Still, she winds up hurting them greatly in this episode by sharing all their data from Rehoboam, even though Liam warns her that doing so would lead to murders and suicides. She, however, doesn't seem to care. Does she not believe him, or is this what she wanted all along? Or perhaps, she simply doesn't understand the repercussions, given that she herself is not a human.
Beyond that, there's the question of why she shows them their futures as well. Her larger plan seems to revolve around sending people off their loops, and Bernard even has an exchange with Conells that essentially confirms this.
Bernard: "She's sending them off their loops."
Conells: "The right information at the right time is deadlier than any weapon."
However, if Dolores is trying to free humankind, why is this information considered a deadly weapon, as if that's almost what she wanted in the first place. Beyond that, there's the question of whether or not that future data is even relevant any more now that everyone's seen it — not to mention the fact that Dolores seems intent on continuing her
If, to borrow a phrase from another HBO show, Dolores intends to break the wheel, wouldn't she be rendering those future projections moot anyway? I know that's a big trope in classical literature — the self-fulfilling prophecy — but that tends to fall apart on such a grand scale. Like, it's possible for Oedipus to wind up with his mom after being told of his future, but would it really be possible for that scenario to play out a billion or more times if everyone knew what was ahead for them? Or is it more likely that all those ripple effects would eventually collide and create totally new unforeseen paths?
Furthermore — and this is arguably my biggest complaint with the episode, if Dolores had already extracted Serac's data from Rehoboam, which seemed to be her main goal, as well as the data for every single person in the system, why didn't she just have Conells blow it up when he had a chance. Conells seems to have access to pretty much anything at Incite, and he was standing right next to the massive machine after sending out the data. Why not destroy it?
But now, with three more episodes left and the mission looking more like Dolores vs. Serac than Dolores vs. humanity, we're left to wonder what exactly is Dolores trying to accomplish — and how it's going to take her three episodes to get there.
Either way, it seems like she's well on her way to a victory. There are still at least three Dolorii in play after Conells sacrifice at the end of the episode. Let's just hope she doesn't 3-1 lead.
We've touched on this topic before — and Chill Moody even mentioned it as one of the things he's most looking forward to the rest of the season — but the issue of Caleb's past was again thrust into the forefront of this episode, beginning when Liam reads Caleb's file in his glasses.
After trying unsuccessfully to read Dolores, Liam tries (also unsuccessfully) turning Caleb against her, saying that if he helps him escape, he'll be taken care of. Caleb tells Liam that he's already taken care of him, that he sent him and his friends off to war and had them slaughtered, and then tells him to read his file. Liam looks legitimately terrified after reading his file and starts backing away from him.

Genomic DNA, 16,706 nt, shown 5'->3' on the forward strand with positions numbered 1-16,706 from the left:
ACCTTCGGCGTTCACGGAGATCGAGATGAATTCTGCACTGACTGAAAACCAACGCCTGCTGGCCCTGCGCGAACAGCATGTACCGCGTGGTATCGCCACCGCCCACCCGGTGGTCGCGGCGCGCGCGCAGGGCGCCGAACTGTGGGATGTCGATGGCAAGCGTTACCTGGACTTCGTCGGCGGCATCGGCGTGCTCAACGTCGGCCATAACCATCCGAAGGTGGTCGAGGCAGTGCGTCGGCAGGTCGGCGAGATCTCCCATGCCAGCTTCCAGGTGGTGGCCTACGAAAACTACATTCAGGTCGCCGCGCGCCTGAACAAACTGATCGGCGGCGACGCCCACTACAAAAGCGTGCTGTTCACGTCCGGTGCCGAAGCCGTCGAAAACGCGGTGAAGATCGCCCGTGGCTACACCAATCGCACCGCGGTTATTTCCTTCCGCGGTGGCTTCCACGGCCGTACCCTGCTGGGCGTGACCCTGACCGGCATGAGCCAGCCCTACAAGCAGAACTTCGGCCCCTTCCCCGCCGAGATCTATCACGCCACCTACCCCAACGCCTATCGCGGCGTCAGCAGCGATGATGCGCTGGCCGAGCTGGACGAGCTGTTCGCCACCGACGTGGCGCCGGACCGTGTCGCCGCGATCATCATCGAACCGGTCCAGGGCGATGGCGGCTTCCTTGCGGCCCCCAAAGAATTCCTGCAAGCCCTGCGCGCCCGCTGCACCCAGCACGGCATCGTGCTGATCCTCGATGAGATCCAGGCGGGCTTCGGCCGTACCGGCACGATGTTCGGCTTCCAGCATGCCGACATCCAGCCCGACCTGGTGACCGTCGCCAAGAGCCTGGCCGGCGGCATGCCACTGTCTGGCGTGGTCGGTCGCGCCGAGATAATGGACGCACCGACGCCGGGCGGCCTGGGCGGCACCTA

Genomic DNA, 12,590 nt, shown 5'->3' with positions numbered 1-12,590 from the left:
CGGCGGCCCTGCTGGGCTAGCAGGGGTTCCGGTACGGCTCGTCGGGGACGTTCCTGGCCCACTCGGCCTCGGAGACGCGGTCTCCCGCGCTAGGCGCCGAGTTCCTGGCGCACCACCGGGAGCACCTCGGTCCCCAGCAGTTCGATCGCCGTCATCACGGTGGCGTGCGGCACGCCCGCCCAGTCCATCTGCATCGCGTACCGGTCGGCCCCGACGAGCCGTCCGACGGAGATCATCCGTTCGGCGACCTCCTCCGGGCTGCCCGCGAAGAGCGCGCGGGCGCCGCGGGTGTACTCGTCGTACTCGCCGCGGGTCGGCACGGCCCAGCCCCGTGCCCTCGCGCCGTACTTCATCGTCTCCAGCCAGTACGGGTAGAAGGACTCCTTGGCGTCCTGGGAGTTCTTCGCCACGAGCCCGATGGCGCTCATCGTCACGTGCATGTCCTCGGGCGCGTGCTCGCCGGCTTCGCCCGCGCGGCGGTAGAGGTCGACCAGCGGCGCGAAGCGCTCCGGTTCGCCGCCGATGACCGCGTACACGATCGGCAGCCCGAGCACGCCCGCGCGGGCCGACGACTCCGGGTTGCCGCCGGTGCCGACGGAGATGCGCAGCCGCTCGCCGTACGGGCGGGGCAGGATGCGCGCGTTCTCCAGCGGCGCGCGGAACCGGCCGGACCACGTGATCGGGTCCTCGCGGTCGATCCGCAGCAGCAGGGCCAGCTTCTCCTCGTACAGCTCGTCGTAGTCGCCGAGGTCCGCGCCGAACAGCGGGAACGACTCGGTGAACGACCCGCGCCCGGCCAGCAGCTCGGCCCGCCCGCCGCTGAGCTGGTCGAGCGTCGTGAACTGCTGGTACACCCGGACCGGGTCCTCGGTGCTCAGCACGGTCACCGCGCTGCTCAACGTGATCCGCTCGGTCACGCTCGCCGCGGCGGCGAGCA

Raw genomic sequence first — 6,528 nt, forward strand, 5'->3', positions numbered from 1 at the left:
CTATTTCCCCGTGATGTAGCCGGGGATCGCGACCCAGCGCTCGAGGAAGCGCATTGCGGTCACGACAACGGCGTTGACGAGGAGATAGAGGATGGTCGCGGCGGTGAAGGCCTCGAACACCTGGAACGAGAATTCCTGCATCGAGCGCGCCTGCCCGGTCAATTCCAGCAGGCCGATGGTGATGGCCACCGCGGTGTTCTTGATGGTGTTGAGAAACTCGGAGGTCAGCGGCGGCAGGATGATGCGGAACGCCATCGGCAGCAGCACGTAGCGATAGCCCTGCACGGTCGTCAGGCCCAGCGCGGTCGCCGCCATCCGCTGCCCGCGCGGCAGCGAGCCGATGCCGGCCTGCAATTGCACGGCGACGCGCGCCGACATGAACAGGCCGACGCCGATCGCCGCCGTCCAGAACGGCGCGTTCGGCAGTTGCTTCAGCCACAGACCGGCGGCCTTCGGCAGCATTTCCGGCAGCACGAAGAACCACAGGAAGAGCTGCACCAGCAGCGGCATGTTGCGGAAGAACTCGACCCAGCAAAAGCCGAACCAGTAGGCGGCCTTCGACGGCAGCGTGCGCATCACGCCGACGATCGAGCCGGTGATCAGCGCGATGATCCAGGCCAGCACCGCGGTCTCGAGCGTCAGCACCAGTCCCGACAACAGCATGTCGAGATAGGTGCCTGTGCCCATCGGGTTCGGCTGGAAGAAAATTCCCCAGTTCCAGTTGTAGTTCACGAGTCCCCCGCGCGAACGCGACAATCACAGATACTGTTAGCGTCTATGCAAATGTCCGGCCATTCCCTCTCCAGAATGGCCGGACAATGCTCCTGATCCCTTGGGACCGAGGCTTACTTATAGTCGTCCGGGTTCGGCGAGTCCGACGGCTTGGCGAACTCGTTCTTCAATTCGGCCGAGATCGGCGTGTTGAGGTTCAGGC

Liam: "You think I killed your friend?"
Caleb: "What did you see?"
Liam: "Who are you people?"
Caleb: "What did you see?"
Liam: "Get away from me!"
Liam then stabs Caleb in the neck with the party drug Genre, which was introduced in Episode 4 and was the title of the most recent episode.
The most interesting part of all of this is that Caleb seems to have little memory of his past, only seeing flashes (not unlike what was happening with Bernard's de-addressed memories in Season 2).
Later in the episode, we learn that Serac was building a facility for the outliers he believed were causing the divergences within his system. He says that after he and his brother were exposed to radiation, he realized, "We have the ability to edit people."
Is there a chance Caleb was one of those people? Or perhaps he was one of the people working for Serac to help round up these "agitators." Either way, it seems like portions of Caleb's memory have been intentionally hidden from him, although we don't yet know why. Perhaps an answer will come when we finally get a reliable look at exactly what happened to him.
There have previously been continuity issues in the flashbacks with Kid Cudi's character, Francis, and in many of them it doesn't look like Caleb was working for the military at all, or if he was, it was for some sort of black ops mission, perhaps lending to the idea that Caleb was working for someone other than than the military and had his memories changed to make him think he was soldier, rather than a mercenary.
Something is clearly going on here, and given that there are still three episodes left this season and Dolores is wiping the floor with Serac, maybe we're indeed going to get some resolution on who Caleb is, what he's done in the past, and why he's such an important character in this story.
I guess we'll have to keep watching to find out...
Follow Matt on Twitter: @matt_mullin
Like us on Facebook: PhillyVoice Sports